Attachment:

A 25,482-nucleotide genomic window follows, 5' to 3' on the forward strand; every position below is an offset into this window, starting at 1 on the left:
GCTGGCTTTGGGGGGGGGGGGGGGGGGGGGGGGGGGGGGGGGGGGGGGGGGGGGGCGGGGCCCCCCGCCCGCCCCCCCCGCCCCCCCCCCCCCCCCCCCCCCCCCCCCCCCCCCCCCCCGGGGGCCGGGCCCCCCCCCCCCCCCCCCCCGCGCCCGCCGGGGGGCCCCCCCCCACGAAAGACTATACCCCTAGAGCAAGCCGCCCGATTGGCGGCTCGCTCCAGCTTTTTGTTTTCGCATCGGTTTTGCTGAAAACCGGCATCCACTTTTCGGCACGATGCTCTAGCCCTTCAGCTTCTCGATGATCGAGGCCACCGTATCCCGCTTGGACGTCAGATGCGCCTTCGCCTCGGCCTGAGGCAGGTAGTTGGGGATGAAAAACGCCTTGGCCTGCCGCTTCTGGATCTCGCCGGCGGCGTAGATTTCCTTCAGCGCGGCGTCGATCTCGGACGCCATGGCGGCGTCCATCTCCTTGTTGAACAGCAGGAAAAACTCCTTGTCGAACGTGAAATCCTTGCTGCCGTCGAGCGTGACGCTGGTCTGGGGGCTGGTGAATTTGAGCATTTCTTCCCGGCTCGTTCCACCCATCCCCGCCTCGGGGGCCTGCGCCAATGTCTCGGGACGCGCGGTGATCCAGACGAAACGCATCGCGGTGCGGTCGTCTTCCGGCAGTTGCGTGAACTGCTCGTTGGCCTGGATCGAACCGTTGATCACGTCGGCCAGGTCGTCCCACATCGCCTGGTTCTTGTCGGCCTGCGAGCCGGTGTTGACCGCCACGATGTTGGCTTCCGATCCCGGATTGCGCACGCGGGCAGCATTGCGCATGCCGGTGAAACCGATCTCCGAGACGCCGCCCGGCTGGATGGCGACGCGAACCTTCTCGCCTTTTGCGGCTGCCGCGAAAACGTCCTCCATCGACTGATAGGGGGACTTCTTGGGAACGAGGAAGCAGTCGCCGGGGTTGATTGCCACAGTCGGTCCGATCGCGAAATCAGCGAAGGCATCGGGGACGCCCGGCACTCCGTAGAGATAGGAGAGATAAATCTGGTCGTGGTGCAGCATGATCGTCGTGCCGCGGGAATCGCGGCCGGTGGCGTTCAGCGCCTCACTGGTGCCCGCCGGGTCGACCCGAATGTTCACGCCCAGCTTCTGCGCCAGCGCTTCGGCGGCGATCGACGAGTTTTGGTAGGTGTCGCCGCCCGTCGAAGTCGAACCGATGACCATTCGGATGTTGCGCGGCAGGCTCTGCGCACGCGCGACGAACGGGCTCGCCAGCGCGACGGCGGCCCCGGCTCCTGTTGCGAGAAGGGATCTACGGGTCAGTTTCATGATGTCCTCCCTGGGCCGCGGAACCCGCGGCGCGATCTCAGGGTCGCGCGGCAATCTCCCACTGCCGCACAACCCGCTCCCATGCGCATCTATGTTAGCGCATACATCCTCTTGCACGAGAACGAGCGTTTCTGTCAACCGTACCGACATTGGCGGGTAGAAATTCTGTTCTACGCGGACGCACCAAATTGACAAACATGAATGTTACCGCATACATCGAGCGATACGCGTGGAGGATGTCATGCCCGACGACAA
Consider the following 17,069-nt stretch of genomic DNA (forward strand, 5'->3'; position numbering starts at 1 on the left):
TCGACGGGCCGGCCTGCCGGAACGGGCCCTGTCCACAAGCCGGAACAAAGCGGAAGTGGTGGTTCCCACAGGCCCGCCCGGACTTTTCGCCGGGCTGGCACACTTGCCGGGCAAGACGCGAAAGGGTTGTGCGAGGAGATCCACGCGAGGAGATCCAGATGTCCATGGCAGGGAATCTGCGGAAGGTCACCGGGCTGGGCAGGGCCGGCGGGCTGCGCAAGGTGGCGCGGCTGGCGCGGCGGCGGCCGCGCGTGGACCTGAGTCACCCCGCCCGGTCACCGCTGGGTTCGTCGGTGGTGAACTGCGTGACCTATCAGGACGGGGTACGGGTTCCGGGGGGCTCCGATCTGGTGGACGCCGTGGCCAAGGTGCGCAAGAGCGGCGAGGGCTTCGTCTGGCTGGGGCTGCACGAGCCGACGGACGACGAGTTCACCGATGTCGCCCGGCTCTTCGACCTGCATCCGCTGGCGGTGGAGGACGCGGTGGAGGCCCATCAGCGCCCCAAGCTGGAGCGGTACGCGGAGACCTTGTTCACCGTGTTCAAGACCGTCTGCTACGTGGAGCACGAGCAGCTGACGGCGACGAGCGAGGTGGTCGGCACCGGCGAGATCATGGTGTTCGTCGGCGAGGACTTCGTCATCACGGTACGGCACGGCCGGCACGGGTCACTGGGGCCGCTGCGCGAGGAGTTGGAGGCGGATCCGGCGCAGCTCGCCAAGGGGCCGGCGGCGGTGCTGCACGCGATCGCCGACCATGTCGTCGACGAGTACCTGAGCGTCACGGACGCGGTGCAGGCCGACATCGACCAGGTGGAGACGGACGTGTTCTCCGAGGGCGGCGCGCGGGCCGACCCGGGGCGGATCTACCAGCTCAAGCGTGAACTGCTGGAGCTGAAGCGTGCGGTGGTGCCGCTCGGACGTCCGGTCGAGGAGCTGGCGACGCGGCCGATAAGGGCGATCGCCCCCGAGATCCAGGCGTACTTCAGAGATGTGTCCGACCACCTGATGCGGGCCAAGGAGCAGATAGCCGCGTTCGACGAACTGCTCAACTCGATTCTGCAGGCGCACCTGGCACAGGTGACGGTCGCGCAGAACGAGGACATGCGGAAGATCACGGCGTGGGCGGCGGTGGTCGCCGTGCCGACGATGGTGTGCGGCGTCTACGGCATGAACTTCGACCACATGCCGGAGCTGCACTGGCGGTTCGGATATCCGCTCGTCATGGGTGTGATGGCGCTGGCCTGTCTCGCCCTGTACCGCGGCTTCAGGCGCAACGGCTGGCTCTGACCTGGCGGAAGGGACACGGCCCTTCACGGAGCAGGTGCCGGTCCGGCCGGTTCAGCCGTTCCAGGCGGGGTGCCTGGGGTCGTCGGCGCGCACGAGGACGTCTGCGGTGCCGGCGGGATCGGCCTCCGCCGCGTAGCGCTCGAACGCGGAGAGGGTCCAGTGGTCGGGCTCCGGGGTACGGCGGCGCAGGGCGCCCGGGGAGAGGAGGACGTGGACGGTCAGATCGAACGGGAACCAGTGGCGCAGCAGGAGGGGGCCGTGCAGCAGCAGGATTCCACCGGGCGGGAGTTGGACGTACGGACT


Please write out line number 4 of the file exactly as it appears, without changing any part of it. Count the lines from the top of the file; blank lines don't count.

TCGACGGGCCGGCCTGCCGGAACGGGCCCTGTCCACAAGCCGGAACAAAGCGGAAGTGGTGGTTCCCACAGGCCCGCCCGGACTTTTCGCCGGGCTGGCACACTTGCCGGGCAAGACGCGAAAGGGTTGTGCGAGGAGATCCACGCGAGGAGATCCAGATGTCCATGGCAGGGAATCTGCGGAAGGTCACCGGGCTGGGCAGGGCCGGCGGGCTGCGCAAGGTGGCGCGGCTGGCGCGGCGGCGGCCGCGCGTGGACCTGAGTCACCCCGCCCGGTCACCGCTGGGTTCGTCGGTGGTGAACTGCGTGACCTATCAGGACGGGGTACGGGTTCCGGGGGGCTCCGATCTGGTGGACGCCGTGGCCAAGGTGCGCAAGAGCGGCGAGGGCTTCGTCTGGCTGGGGCTGCACGAGCCGACGGACGACGAGTTCACCGATGTCGCCCGGCTCTTCGACCTGCATCCGCTGGCGGTGGAGGACGCGGTGGAGGCCCATCAGCGCCCCAAGCTGGAGCGGTACGCGGAGACCTTGTTCACCGTGTTCAAGACCGTCTGCTACGTGGAGCACGAGCAGCTGACGGCGACGAGCGAGGTGGTCGGCACCGGCGAGATCATGGTGTTCGTCGGCGAGGACTTCGTCATCACGGTACGGCACGGCCGGCACGGGTCACTGGGGCCGCTGCGCGAGGAGTTGGAGGCGGATCCGGCGCAGCTCGCCAAGGGGCCGGCGGCGGTGCTGCACGCGATCGCCGACCATGTCGTCGACGAGTACCTGAGCGTCACGGACGCGGTGCAGGCCGACATCGACCAGGTGGAGACGGACGTGTTCTCCGAGGGCGGCGCGCGGGCCGACCCGGGGCGGATCTACCAGCTCAAGCGTGAACTGCTGGAGCTGAAGCGTGCGGTGGTGCCGCTCGGACGTCCGGTCGAGGAGCTGGCGACGCGGCCGATAAGGGCGATCGCCCCCGAGATCCAGGCGTACTTCAGAGATGTGTCCGACCACCTGATGCGGGCCAAGGAGCAGATAGCCGCGTTCGACGAACTGCTCAACTCGATTCTGCAGGCGCACCTGGCACAGGTGACGGTCGCGCAGAACGAGGACATGCGGAAGATCACGGCGTGGGCGGCGGTGGTCGCCGTGCCGACGATGGTGTGCGGCGTCTACGGCATGAACTTCGACCACATGCCGGAGCTGCACTGGCGGTTCGGATATCCGCTCGTCATGGGTGTGATGGCGCTGGCCTGTCTCGCCCTGTACCGCGGCTTCAGGCGCAACGGCTGGCTCTGACCTGGCGGAAGGGACACGGCCCTTCACGGAGCAGGTGCCGGTCCGGCCGGTTCAGCCGTTCCAGGCGGGGTGCCTGGGGTCGTCGGCGCGCACGAGGACGTCTGCGGTGCCGGCGGGATCGGCCTCCGCCGCGTAGCGCTCGAACGCGGAGAGGGTCCAGTGGTCGGGCTCCGGGGTACGGCGGCGCAGGGCGCCCGGGGAGAGGAGGACGTGGACGGTCAGATCGAACGGGAACCAGTGGCGCAGCAGGAGGGGGCCGTGCAGCAGCAGGATTCCACCGGGCGGGAGTTGGACGTACGGACT